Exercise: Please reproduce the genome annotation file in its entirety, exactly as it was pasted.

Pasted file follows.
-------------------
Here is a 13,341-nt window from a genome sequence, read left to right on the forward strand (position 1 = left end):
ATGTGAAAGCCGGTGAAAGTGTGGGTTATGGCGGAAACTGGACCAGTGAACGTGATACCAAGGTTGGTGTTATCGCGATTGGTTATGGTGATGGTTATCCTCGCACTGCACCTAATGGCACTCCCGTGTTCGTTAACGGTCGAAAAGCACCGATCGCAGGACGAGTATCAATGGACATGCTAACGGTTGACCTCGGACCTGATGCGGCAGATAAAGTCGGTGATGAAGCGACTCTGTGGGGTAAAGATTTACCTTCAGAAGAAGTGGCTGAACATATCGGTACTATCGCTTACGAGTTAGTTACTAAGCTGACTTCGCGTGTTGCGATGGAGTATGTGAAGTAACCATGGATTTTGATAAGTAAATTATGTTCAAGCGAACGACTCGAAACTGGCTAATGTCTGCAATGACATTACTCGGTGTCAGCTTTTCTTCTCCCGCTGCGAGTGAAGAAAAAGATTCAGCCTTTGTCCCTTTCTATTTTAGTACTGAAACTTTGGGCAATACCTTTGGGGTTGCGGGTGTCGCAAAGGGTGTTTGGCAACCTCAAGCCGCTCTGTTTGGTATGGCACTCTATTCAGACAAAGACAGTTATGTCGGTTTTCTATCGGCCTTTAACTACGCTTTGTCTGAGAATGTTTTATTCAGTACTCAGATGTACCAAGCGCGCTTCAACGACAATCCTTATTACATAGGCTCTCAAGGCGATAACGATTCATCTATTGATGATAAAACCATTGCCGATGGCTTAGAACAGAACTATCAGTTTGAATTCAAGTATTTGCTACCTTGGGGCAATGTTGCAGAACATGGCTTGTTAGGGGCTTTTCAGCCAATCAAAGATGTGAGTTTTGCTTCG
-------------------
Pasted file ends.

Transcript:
Here is a 13,341-nt window from a genome sequence, read left to right on the forward strand (position 1 = left end):
ATGTGAAAGCCGGTGAAAGTGTGGGTTATGGCGGAAACTGGACCAGTGAACGTGATACCAAGGTTGGTGTTATCGCGATTGGTTATGGTGATGGTTATCCTCGCACTGCACCTAATGGCACTCCCGTGTTCGTTAACGGTCGAAAAGCACCGATCGCAGGACGAGTATCAATGGACATGCTAACGGTTGACCTCGGACCTGATGCGGCAGATAAAGTCGGTGATGAAGCGACTCTGTGGGGTAAAGATTTACCTTCAGAAGAAGTGGCTGAACATATCGGTACTATCGCTTACGAGTTAGTTACTAAGCTGACTTCGCGTGTTGCGATGGAGTATGTGAAGTAACCATGGATTTTGATAAGTAAATTATGTTCAAGCGAACGACTCGAAACTGGCTAATGTCTGCAATGACATTACTCGGTGTCAGCTTTTCTTCTCCCGCTGCGAGTGAAGAAAAAGATTCAGCCTTTGTCCCTTTCTATTTTAGTACTGAAACTTTGGGCAATACCTTTGGGGTTGCGGGTGTCGCAAAGGGTGTTTGGCAACCTCAAGCCGCTCTGTTTGGTATGGCACTCTATTCAGACAAAGACAGTTATGTCGGTTTTCTATCGGCCTTTAACTACGCTTTGTCTGAGAATGTTTTATTCAGTACTCAGATGTACCAAGCGCGCTTCAACGACAATCCTTATTACATAGGCTCTCAAGGCGATAACGATTCATCTATTGATGATAAAACCATTGCCGATGGCTTAGAACAGAACTATCAGTTTGAATTCAAGTATTTGCTACCTTGGGGCAATGTTGCAGAACATGGCTTGTTAGGGGCTTTTCAGCCAATCAAAGATGTGAGTTTTGCTTCG